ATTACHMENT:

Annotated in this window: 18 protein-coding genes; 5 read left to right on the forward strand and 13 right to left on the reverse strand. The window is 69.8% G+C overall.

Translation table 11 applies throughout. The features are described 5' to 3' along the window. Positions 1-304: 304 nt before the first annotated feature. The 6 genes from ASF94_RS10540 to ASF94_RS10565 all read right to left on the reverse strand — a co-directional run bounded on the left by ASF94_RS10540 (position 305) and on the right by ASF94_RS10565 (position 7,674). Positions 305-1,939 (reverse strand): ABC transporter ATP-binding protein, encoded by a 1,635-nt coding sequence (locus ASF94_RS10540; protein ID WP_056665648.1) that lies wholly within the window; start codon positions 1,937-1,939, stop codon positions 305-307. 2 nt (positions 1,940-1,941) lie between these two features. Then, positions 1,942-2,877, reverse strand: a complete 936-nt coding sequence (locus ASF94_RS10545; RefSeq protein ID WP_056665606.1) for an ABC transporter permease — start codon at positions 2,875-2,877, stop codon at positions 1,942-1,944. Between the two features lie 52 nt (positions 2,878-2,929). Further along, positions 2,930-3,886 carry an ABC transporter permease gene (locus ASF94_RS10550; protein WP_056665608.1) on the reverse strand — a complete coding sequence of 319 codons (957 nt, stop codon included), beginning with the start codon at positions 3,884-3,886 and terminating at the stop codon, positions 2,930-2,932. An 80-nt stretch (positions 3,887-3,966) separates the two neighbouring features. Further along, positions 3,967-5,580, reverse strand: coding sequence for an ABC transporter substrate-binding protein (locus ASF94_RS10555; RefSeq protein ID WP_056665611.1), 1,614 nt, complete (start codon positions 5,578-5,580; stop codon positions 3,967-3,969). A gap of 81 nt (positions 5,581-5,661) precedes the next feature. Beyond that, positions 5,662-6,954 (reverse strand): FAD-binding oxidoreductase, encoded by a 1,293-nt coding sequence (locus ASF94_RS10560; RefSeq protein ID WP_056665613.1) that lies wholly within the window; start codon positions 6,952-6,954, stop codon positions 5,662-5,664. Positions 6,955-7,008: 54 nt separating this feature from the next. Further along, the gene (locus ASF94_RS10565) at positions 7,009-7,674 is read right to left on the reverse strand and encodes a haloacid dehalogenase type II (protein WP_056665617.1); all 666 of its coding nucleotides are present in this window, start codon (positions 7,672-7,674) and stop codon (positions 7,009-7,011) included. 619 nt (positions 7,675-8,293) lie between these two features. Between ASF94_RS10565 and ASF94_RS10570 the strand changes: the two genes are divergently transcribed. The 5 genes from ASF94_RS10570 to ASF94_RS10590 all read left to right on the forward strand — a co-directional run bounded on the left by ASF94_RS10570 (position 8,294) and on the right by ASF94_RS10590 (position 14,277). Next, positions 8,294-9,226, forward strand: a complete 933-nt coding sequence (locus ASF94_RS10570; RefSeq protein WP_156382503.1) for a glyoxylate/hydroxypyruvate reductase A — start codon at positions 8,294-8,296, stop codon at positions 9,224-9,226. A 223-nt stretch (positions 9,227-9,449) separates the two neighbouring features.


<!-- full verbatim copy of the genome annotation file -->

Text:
Annotated in this window: 18 protein-coding genes; 5 read left to right on the forward strand and 13 right to left on the reverse strand. The window is 69.8% G+C overall.

Translation table 11 applies throughout. The features are described 5' to 3' along the window. Positions 1-304: 304 nt before the first annotated feature. The 6 genes from ASF94_RS10540 to ASF94_RS10565 all read right to left on the reverse strand — a co-directional run bounded on the left by ASF94_RS10540 (position 305) and on the right by ASF94_RS10565 (position 7,674). Positions 305-1,939 (reverse strand): ABC transporter ATP-binding protein, encoded by a 1,635-nt coding sequence (locus ASF94_RS10540; protein ID WP_056665648.1) that lies wholly within the window; start codon positions 1,937-1,939, stop codon positions 305-307. 2 nt (positions 1,940-1,941) lie between these two features. Then, positions 1,942-2,877, reverse strand: a complete 936-nt coding sequence (locus ASF94_RS10545; RefSeq protein ID WP_056665606.1) for an ABC transporter permease — start codon at positions 2,875-2,877, stop codon at positions 1,942-1,944. Between the two features lie 52 nt (positions 2,878-2,929). Further along, positions 2,930-3,886 carry an ABC transporter permease gene (locus ASF94_RS10550; protein WP_056665608.1) on the reverse strand — a complete coding sequence of 319 codons (957 nt, stop codon included), beginning with the start codon at positions 3,884-3,886 and terminating at the stop codon, positions 2,930-2,932. An 80-nt stretch (positions 3,887-3,966) separates the two neighbouring features. Further along, positions 3,967-5,580, reverse strand: coding sequence for an ABC transporter substrate-binding protein (locus ASF94_RS10555; RefSeq protein ID WP_056665611.1), 1,614 nt, complete (start codon positions 5,578-5,580; stop codon positions 3,967-3,969). A gap of 81 nt (positions 5,581-5,661) precedes the next feature. Beyond that, positions 5,662-6,954 (reverse strand): FAD-binding oxidoreductase, encoded by a 1,293-nt coding sequence (locus ASF94_RS10560; RefSeq protein ID WP_056665613.1) that lies wholly within the window; start codon positions 6,952-6,954, stop codon positions 5,662-5,664. Positions 6,955-7,008: 54 nt separating this feature from the next. Further along, the gene (locus ASF94_RS10565) at positions 7,009-7,674 is read right to left on the reverse strand and encodes a haloacid dehalogenase type II (protein WP_056665617.1); all 666 of its coding nucleotides are present in this window, start codon (positions 7,672-7,674) and stop codon (positions 7,009-7,011) included. 619 nt (positions 7,675-8,293) lie between these two features. Between ASF94_RS10565 and ASF94_RS10570 the strand changes: the two genes are divergently transcribed. The 5 genes from ASF94_RS10570 to ASF94_RS10590 all read left to right on the forward strand — a co-directional run bounded on the left by ASF94_RS10570 (position 8,294) and on the right by ASF94_RS10590 (position 14,277). Next, positions 8,294-9,226, forward strand: a complete 933-nt coding sequence (locus ASF94_RS10570; RefSeq protein WP_156382503.1) for a glyoxylate/hydroxypyruvate reductase A — start codon at positions 8,294-8,296, stop codon at positions 9,224-9,226. A 223-nt stretch (positions 9,227-9,449) separates the two neighbouring features.